Encyclopedia of Educational Philosophy and Theory

2017 Edition
| Editors: Michael A. Peters

Environment and Education

Reference work entry
DOI: https://doi.org/10.1007/978-981-287-588-4_444



Environment and education have been primarily understood in two main ways in educational philosophy and theory in much of the English-speaking world. In brief, these ways tap into (a) questions of surroundings and relations to those, and (b) what is worth knowing, valuing, and doing about patterns and changes in our interactions with our environments.

The connection between the two is most apparent when environmental educators consider the positive and negative effects of human-environment interactions and livelihoods on the conditions for living and flourishing on earth for all its inhabitants – human and otherwise – more broadly, not just those in which people dwell. Thus, in this entry, while the main focus in environmental education is on the second aspect, the first will be sketched too, as it sets the scene for various cross-cutting considerations about environment and education.

Experiencing a World Around Us

The first sense mentioned above taps into the familiar conception and meaning of environment as that which surrounds and to which an organism responds and adapts. Implicit within this is a sense that people’s engagement with their surroundings has multiple dimensions (Ingold 2000): it is intellectual as well as sensuous, aesthetic as much as a matter of ethics, involves volition and emotion and not simply cognition, and is historically conditioned even if it also remains indeterminate, i.e., open to the possibility of change.

Following this line of reasoning, an environment forms the grounds and sources for various options and activities of dwelling, personhood, security, reciprocity, economy, and identity formation (and their disruption), for individuals and groups. In other words, for this entry, it behoves us to recognize that all education takes place in an experiential space, and following phenomenological considerations, being in place is where one comes to know others and is known to others.

As Bonnett (2004) notes, terms such as oikos (as home), khôra (as a key root for understandings of space), and topos (the equivalent for place) communicate much of the existential dimensions to a sense of both the conditions and contexts of talk of environment. They also hone attention on what is concrete, specific, and particular to people living in habitable places, in contrast to what is abstract, idealized, or mythic for our experiences in and across some of the diverse environments, lifeworlds, and possibilities for life on this planet. Thus, an “environmental education,” as an important way of bringing these matters together, may involve elements of environmental awareness and nature appreciation (e.g., fostering a sense of awe and wonder, grasping the aesthetics of the sublime and picturesque), as much as lead to a questioning and even rejecting of certain ways of living in particular places, by becoming aware and appreciating their connections to others, e.g., through colonialism, globalization, and accelerating consumptionism.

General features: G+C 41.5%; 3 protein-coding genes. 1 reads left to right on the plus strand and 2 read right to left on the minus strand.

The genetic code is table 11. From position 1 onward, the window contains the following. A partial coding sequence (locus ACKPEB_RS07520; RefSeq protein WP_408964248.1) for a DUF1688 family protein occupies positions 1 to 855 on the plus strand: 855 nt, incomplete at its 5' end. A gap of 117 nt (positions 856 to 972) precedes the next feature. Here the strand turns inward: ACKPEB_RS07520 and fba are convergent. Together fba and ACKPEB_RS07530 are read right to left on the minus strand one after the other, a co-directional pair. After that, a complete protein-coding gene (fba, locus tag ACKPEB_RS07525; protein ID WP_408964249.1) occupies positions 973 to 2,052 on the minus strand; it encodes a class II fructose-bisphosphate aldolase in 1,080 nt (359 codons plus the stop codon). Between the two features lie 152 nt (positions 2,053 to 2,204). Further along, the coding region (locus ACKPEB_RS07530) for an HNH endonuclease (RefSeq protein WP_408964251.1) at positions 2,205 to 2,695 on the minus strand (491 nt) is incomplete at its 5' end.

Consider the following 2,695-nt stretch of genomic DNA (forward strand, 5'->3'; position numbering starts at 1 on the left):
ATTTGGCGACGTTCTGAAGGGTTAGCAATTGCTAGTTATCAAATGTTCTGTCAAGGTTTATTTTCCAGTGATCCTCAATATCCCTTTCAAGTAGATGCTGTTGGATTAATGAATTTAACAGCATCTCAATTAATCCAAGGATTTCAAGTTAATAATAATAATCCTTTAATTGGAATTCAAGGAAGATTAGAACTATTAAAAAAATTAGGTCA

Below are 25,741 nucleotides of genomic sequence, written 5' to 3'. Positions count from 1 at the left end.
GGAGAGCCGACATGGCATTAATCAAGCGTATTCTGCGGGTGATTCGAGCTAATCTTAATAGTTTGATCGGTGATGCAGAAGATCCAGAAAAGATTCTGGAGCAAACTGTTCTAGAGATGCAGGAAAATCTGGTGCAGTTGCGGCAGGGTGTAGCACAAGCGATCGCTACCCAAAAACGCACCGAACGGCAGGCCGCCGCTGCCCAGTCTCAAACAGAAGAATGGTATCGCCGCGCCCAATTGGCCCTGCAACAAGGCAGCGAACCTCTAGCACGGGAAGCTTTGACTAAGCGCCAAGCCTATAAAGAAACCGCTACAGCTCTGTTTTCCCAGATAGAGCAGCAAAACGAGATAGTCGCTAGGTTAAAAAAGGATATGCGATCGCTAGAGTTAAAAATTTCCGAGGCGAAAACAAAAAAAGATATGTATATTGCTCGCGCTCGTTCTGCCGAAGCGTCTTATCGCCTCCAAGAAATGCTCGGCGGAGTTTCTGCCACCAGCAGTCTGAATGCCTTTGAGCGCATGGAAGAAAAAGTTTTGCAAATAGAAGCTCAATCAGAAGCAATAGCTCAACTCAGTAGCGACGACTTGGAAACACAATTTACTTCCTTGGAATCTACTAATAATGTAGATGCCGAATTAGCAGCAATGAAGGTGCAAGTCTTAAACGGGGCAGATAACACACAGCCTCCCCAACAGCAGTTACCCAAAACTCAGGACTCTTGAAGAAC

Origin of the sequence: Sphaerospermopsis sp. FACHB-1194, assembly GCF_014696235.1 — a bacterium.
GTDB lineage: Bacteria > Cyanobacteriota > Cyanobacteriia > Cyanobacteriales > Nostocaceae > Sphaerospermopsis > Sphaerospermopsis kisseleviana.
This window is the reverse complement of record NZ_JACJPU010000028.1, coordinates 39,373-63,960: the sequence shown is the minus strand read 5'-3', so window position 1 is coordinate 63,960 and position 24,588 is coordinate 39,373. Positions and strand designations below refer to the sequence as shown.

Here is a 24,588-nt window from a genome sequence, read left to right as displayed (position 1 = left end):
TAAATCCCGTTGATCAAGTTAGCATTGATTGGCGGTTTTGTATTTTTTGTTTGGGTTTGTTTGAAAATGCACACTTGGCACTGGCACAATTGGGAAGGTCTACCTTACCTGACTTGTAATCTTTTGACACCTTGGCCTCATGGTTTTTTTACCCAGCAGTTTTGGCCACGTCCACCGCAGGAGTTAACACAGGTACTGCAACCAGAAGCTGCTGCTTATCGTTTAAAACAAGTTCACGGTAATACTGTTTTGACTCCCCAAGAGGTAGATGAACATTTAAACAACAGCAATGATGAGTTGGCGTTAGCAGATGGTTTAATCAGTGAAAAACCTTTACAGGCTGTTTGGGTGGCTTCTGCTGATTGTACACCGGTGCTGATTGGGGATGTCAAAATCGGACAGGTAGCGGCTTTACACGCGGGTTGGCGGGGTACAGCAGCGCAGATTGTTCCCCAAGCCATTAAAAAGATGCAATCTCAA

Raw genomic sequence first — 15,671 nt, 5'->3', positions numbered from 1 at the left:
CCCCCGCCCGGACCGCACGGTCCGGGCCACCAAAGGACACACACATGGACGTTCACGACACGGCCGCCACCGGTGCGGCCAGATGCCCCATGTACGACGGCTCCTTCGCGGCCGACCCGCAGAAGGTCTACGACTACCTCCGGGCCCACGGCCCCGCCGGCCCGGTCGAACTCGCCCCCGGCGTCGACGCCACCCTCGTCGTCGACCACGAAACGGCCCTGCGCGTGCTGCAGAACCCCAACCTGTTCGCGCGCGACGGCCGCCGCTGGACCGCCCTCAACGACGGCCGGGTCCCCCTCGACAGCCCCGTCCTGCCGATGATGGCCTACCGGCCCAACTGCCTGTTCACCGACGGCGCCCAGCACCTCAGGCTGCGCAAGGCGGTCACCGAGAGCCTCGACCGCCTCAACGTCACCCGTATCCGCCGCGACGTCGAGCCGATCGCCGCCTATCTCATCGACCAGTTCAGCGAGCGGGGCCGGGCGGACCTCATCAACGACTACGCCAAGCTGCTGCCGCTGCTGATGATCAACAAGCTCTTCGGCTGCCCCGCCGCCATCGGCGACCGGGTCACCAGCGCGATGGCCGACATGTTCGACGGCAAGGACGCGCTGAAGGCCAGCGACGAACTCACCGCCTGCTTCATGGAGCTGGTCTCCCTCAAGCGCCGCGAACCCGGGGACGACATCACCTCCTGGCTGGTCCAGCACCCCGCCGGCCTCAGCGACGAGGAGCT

To return to the first sense though, in educational and developmental psychology, a key concern is what an environment affords a learner during different phases of an individual’s lifespan, taking into account their motivations, intentions, ableness, and behaviors when interacting with an environment. Thus, from early childhood studies and experiential education to many of the models of developmental psychology and phenomenology that can inform aspects of educational philosophy and theory, a key focus is on the gaining of capabilities and insights to interact with an environment, particularly through motor skills and cognitive development. These might include through the discovery of new opportunities for movement shifts in perception and worldview, and novel forms of interaction for an individual with an environment into adulthood (see, Sheets-Johnstone 2009), e.g., through outdoor education, environmentally sensitive arts programs, or a “green skills” training syllabus for adults in the vocational sector. Teaching and learning in a range of high-quality environments – and ensuring those afford rich educational experiences – are key corollaries for this sense of linking environment and education.